How does egg freezing work for cancer patients?
Find out why people with cancer have their eggs frozen, how the process works, how long eggs can be kept for and what you’ll have to do.
- Having cancer can affect your fertility (ability to have children, now or in the future)
- It depends on the type of cancer you have, your age and the treatment you have
- Read on to find out more about egg freezing as a fertility preservation option
I've got cancer, should I freeze my eggs?
Depending on the type of cancer and the treatment you have, your fertility (ability to get pregnant) might be affected. People have their eggs frozen so they can use them in the future to fertilise with either their partner’s sperm or donor sperm so they can get pregnant.
Once the egg has been fertilised, the embryo would then be transferred back into your body or into the body of a surrogate who would carry your baby for you.
Even if you have your eggs frozen it doesn’t mean you will definitely have to use them later in life if you want to try for a baby. You may still be able to conceive naturally if your fertility hasn’t been affected by treatment.
Do I need to freeze my eggs before I start my cancer treatment?
It may be possible to freeze your eggs after you have finished your cancer treatment or if you relapse. This depends on a number of factors like whether you still need it, if you are well enough for the procedure, when you had your last dose of chemotherapy and how many eggs you have left (this is called your ‘ovarian reserve’). Your clinical care team can refer you to a fertility specialist if you want to find out more.
What will I have to do if I'm having my eggs frozen?
The process involves stimulating, collecting, freezing and then storing your eggs. This process normally takes about two weeks. Find out more about how the process works:
Before you start
You will have some tests at the start of the process. This normally involves a pelvic ultrasound and some blood tests for hormones and virology to check for any viral infections. The ultrasound is often done through your vagina so they can see follicles on your ovaries, which hold the eggs. The ultrasound can also be done outside the body by running the probe over your lower abdomen.
Depending on where you are in your menstrual cycle and how urgently you need to have the egg-freezing treatment, you may be given hormone tablets to start a period.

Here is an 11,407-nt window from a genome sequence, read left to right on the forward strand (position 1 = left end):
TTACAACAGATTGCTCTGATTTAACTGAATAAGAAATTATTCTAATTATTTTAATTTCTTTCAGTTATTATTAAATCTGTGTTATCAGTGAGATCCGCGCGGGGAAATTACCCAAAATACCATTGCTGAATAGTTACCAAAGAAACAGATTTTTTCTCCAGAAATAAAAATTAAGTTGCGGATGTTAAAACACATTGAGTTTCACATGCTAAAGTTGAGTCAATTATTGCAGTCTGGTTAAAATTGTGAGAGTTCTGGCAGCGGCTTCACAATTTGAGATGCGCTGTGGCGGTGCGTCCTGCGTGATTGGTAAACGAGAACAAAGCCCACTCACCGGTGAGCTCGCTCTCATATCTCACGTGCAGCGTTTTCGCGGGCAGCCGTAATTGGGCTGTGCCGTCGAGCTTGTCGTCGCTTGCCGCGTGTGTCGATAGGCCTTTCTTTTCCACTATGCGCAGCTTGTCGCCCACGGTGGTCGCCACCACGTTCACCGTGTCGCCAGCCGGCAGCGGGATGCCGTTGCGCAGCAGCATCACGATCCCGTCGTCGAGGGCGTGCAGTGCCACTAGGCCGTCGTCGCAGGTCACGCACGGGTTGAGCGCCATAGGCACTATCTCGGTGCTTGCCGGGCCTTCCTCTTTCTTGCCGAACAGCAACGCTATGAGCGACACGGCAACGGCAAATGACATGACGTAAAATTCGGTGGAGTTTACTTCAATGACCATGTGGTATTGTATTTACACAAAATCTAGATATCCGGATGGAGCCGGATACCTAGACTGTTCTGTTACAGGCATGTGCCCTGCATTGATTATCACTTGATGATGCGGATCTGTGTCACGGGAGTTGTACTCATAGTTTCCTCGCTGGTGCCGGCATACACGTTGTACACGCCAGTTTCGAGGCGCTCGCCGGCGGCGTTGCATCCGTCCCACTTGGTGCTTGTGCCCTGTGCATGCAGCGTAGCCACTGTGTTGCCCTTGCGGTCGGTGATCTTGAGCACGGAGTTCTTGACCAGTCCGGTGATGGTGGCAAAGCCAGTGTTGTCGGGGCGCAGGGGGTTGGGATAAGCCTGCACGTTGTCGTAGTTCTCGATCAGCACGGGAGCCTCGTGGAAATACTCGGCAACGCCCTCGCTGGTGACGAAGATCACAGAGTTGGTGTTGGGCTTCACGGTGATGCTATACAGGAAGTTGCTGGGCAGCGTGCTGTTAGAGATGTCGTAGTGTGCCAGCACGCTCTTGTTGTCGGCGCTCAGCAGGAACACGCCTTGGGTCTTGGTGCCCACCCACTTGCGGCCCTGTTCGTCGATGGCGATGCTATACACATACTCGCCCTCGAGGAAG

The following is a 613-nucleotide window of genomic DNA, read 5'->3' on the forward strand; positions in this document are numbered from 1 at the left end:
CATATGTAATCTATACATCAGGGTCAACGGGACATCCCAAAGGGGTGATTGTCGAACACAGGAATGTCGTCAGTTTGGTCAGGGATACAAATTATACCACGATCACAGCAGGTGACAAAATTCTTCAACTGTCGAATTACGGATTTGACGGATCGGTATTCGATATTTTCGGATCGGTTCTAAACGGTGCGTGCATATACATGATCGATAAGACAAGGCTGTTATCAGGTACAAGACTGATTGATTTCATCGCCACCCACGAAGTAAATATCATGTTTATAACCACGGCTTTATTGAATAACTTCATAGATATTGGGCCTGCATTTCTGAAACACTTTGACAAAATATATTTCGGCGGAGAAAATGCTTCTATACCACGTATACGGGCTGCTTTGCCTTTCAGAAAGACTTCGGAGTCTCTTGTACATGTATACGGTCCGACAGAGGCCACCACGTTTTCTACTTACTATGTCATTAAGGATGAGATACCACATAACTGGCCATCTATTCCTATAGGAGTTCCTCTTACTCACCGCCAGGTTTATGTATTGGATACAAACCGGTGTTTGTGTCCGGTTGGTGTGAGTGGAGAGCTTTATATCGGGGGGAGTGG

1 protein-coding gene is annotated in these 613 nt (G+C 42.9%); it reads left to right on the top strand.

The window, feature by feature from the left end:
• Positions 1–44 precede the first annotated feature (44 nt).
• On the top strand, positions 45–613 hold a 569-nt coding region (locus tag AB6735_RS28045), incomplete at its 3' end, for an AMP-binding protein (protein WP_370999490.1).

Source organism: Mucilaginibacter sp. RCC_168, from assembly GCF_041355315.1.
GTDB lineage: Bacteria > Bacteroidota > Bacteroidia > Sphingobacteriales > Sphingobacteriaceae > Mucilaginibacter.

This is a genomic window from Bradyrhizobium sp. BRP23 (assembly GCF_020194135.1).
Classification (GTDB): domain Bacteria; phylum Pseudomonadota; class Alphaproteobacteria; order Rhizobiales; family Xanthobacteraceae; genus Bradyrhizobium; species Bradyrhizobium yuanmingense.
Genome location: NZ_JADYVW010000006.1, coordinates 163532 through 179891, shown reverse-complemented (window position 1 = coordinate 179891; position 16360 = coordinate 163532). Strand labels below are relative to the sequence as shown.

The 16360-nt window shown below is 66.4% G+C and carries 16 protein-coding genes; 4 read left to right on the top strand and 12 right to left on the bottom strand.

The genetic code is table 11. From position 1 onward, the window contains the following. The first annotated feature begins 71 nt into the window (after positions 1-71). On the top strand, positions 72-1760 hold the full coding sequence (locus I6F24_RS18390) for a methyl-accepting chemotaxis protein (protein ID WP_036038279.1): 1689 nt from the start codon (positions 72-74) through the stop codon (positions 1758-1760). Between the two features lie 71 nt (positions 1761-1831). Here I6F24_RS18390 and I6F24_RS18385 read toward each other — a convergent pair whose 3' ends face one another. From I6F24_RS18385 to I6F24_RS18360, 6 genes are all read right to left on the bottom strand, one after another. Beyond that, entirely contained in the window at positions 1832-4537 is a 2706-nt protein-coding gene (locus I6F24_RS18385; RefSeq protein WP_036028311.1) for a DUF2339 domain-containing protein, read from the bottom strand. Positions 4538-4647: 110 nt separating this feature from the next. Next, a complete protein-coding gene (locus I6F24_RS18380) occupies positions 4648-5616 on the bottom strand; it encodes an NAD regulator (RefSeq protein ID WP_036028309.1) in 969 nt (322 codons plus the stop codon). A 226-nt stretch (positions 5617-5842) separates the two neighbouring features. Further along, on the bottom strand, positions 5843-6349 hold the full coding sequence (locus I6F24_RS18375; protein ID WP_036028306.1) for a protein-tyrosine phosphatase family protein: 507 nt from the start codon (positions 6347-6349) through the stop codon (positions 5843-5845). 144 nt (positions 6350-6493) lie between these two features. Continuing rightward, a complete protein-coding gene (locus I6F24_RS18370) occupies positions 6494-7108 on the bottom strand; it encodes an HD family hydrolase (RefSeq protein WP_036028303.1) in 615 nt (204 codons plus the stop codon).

Stimulating the ovaries
Usually, you would produce one egg a month with a normal period. In the egg freezing process you’ll need to inject yourself with hormones to stimulate (encourage) the eggs to grow outside of your normal cycle – you can do these injections at home, you won’t need to go to your doctor’s or the hospital and you can ask someone to help you do this. You can also ask your fertility doctor and nurses for help and advice.
You’ll need to inject hormones daily for 10 to 14 days to stimulate the ovaries and grow multiple eggs. During this time you’ll also need to have multiple scans and blood tests to check how the eggs are growing and adjust the amount of medication so it’s most effective. Once the eggs are the right size you’ll take a ‘trigger injection’ which will mature and release the eggs ready for collection. This is usually done 36 hours later.
The eggs are collected by putting a needle into each ovary through the vagina. This is usually done under sedation and takes about 30 minutes. An ultrasound is used to guide the needle into each ovary. You should be able to go home after the procedure. Some people have cramps or a small amount of vaginal bleeding after this procedure.
The eggs will be looked at using a microscope and frozen immediately until you’re ready for them to be used. The fertility clinic will be able to tell you how many eggs were collected and frozen.
How long can eggs be kept frozen for?
You can store your eggs or embryos for up to 55 years, but you will be asked to renew your consent to storage every 10 years. It’s really important that your clinic has your up-to-date contact so you can renew consent every 10 years. If you move house, make sure you let them know. If a clinic cannot contact you then your eggs, sperm and embryos may be disposed of. This is even if you consented for more than 10 years storage.
If you had eggs or embryos in storage before 1 July 2022 and your consent is due to expire before June 2024, because your eggs have been in storage for 10 years, your clinic has until 30 June 2023 to contact you about reconsenting to store for another 10 years.
Which cancer patients can’t have their eggs frozen?
You might not be able to go through the egg freezing process if you’re too unwell and need to start cancer treatment urgently. If the treatment you’re having doesn’t affect your egg count, egg freezing might not be necessary. For some people, their egg count may be too low for egg freezing to work.
Can I freeze my eggs if I haven't started my period?
If you haven’t started your period yet, egg freezing might not be possible but there may be other options. If you’re concerned about this you can speak to your care team.